With Batali gone and Langello axed, the new man in the kitchen is Rob Zwirz — a “very Zen guy,” according to the tie-wearing bartender — who came from Lupa Osteria Romana across the park. Zwirz has been well-trained. From a gustatory perspective, Babbo has lost none of its zing. Special mention must be made too of the work of Rebecca DeAngelis, Babbo’s pastry chef, who zhuzhes staid offerings like tiramisu in a perfect discus of cacao and espresso and tops a silky vanilla panna cotta with huckleberry compote.
But I cannot speak of DeAngelis’s work without thinking of Isaac Franco Nava, a former pastry chef who was fired in 2017, hounded out by years of homophobic and racist harassment. Nava sued Batali et al. for discrimination, alleging, among other things, that DeAngelis, his supervisor, did nothing to stop it.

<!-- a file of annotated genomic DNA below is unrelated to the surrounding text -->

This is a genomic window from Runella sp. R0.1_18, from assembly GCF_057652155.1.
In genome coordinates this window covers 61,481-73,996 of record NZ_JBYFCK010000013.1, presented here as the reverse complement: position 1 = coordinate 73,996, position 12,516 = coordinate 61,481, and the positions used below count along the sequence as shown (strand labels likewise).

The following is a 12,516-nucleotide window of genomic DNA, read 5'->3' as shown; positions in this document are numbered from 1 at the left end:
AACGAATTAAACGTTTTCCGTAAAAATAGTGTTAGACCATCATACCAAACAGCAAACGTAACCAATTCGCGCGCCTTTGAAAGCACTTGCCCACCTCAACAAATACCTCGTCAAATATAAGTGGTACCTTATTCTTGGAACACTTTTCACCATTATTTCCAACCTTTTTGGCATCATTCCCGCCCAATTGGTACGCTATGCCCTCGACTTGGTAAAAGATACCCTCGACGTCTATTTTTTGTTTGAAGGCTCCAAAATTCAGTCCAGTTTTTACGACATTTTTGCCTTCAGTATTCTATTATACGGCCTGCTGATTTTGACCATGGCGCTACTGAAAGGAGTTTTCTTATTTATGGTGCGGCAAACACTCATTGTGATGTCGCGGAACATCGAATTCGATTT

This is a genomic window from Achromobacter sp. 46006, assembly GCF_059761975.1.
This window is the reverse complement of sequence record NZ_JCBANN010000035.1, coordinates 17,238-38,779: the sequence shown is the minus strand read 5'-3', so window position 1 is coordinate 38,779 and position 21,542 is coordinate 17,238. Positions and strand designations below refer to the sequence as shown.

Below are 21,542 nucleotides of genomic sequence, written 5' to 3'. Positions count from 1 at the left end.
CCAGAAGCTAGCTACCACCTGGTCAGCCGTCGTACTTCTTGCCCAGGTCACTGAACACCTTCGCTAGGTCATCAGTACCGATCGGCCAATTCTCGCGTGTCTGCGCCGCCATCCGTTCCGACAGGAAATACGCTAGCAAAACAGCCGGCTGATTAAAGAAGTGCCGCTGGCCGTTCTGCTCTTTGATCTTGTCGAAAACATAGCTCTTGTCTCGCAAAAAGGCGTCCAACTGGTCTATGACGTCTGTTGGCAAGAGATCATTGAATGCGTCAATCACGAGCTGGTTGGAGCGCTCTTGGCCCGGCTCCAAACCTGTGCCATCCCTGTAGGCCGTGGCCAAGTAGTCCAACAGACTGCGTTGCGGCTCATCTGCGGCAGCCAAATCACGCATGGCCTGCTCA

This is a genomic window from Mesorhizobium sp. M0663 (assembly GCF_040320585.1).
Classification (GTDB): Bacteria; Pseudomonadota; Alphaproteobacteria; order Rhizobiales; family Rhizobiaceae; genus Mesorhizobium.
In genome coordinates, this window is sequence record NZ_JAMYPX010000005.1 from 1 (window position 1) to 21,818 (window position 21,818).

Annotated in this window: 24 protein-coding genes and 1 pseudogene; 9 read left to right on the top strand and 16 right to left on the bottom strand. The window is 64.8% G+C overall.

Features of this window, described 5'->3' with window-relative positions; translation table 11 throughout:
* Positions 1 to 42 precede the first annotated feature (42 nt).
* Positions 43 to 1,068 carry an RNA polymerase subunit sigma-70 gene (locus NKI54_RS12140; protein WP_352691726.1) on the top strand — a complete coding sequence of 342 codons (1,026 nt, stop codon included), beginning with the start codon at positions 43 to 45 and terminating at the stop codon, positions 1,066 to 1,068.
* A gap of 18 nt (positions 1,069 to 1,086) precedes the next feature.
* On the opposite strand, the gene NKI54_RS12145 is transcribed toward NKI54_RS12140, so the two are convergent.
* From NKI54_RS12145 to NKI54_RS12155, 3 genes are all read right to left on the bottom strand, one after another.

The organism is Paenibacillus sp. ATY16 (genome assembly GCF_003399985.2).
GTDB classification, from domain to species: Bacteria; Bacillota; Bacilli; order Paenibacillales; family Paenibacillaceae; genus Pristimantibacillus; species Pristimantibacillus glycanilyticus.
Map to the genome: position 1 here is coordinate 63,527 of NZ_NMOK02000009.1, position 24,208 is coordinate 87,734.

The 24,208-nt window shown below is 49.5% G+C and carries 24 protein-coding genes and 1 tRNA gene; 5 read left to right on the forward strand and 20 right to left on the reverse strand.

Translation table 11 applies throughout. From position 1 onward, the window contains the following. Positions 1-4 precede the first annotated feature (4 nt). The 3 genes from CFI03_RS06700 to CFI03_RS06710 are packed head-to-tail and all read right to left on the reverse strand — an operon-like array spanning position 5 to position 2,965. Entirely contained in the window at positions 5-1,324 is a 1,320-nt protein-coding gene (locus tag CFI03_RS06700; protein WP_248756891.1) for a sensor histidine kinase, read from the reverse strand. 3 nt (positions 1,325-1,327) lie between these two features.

Perhaps because we — me! yes, me too — celebrated Batali’s prodigal persona as integral to his prodigal flavors, Babbo’s hidebound menu serves as a damning bill of indictment. Every squab liver crushed; every cow’s tongue charred or sweetbread dusted with fennel; every act of culinary bravado summons from the shadows its ballast, that inexcusable act which we chose not to see because, damn, the man knows from flavor.
On a recent Monday night, Babbo’s dining room was buzzing with people who either didn’t know or didn’t care that the chef de maison had been run out of town. In the most charitable reading of the situation, perhaps they had read that Batali had “stepped away” from his businesses and had assumed this put them in the clear. But to “step away” is as vague and ill-defined an act as sending thoughts and prayers. There is no legal or financial implication to “stepping away.” Mario Batali gently wafted away from his businesses, he hoochie coo’d, he saut de basqued. There are many ways to step. What he hasn’t done is divest. And what that means is that a non-negligible fraction of the monies one leaves on the white tablecloth at the end of the meal finds its way into Batali’s pocket. He is not here, but his dividends are. His sins squeeze through the tables. He is a hungry ghost.